One of the liberating benefits to owning an electric car is the ability to plug in and charge up wherever there happens to be a purpose-built charging station, or indeed a standard domestic power outlet.
But while most of the electric cars on sale in the U.S. today comply with the J1772 standard of level 1 and level 2 charging, we’re starting to hear stories of 2011 Chevrolet Volts which are refusing to charge on specific charging stations and portable Electric Vehicle Supply Equipment leads (EVSE)
It appears the problem stems from something pretty simple: a disagreement on the way in which the standard is spoken between two devices.
Reported on the GM-Volt.com and MyNissanLeaf.com forums, it appears that the standard 120V Nissan Leaf portable EVSE, the modified 240V Nissan Leaf portable EVSE and select charging stations cannot successfully connect to the 2011 Chevrolet Volt in order to charge it.
Affected Volt owners report connecting Nissan’s standard charging lead to their car, only for it to fail to commence charging. Other portable J1772-compliant cables and charging stations seem to work without problem.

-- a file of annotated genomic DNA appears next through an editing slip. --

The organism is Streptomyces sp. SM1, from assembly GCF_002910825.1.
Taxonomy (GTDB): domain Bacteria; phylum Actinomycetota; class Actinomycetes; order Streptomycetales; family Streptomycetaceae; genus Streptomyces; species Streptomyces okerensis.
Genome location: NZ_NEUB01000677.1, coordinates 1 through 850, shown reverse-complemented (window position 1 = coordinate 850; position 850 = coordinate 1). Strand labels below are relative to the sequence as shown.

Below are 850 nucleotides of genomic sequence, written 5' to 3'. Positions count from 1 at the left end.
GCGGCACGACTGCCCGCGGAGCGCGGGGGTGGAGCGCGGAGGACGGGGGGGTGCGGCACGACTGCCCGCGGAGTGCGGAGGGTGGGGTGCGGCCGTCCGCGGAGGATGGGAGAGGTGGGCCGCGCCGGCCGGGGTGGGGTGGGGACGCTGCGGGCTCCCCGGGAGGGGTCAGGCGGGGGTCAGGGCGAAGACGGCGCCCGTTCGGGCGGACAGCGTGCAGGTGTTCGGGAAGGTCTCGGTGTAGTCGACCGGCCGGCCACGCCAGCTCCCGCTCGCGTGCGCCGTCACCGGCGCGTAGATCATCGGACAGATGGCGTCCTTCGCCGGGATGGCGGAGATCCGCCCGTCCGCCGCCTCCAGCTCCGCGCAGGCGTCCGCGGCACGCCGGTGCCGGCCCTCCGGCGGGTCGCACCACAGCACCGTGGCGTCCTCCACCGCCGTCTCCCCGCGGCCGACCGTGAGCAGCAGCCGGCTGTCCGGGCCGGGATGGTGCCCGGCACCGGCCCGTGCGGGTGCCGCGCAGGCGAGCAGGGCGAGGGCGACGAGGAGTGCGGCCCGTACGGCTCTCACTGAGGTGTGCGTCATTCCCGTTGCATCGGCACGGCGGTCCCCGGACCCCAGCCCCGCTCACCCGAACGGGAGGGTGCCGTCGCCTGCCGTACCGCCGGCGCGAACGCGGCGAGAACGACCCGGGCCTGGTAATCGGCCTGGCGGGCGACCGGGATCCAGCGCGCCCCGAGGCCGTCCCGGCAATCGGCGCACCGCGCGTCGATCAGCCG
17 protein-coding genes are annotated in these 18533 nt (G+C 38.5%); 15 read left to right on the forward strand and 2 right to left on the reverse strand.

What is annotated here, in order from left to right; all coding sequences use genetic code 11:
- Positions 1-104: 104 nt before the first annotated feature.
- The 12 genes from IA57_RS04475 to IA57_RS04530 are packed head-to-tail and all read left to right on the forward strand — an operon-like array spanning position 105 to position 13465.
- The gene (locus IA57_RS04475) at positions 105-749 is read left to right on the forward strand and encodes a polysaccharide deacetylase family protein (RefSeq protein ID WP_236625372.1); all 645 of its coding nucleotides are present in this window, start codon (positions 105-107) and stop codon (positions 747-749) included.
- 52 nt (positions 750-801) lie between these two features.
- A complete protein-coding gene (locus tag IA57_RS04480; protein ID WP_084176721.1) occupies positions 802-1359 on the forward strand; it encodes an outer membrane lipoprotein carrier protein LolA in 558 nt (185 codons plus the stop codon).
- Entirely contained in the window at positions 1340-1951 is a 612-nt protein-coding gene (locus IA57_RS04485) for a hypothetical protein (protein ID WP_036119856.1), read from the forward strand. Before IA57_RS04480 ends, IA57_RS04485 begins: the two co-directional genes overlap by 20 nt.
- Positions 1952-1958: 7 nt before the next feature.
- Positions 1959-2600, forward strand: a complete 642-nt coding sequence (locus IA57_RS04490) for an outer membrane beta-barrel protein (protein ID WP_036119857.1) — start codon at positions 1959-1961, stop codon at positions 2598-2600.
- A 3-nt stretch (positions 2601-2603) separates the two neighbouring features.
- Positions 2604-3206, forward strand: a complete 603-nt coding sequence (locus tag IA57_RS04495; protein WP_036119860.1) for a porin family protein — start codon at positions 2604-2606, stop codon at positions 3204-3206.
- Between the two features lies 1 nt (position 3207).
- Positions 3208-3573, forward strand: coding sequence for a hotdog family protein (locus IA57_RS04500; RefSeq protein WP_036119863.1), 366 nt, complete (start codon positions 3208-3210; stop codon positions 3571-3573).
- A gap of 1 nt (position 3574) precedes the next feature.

The problem also seems to have affected other charging stations enabling some electric cars to charge but leaving Volts well and truly unplugged.
2012 Ford Focus Electric launch, New York City, January 2011 - charging point
So what’s the cause? According to the team responsible for engineering the modified 240V upgrade to the Nissan Leaf portable EVSE, the 2011 Chevrolet Volt’s on-board charging system times out of its pre-charging ‘hardware handshake’ before the charging station or portable EVSE has time to finish its internal safety checks.
Think of it a little like someone coming to your house and ringing the doorbell. You hear the ring, but take just a little too long to reach your door and open it.
And when you arrive, the person who rang has left.
Except unlike a missed caller, the 2011 Chevrolet Volt will keep trying to connect to the charging station, only to time out before the station has finished its checks and is ready to communicate.
2011 Nissan Leaf and 2011 Chevy Volt, with charging station visible; photo by George Parrott
Volt owners aren’t alone either. Owners of 2008-2011 Tesla Roadsters may find that their cars require a software update before they can make use of the $750 Tesla J1772 Charge adaptor, designed to allow Teslas to charge from J1772 compliant charging stations.
For now then, our advice is simple.
If you plug your electric car in at an unknown electric car charging station, confirm it is charging before you leave it. Otherwise you may return to find your car is just as empty (or full) as you left it.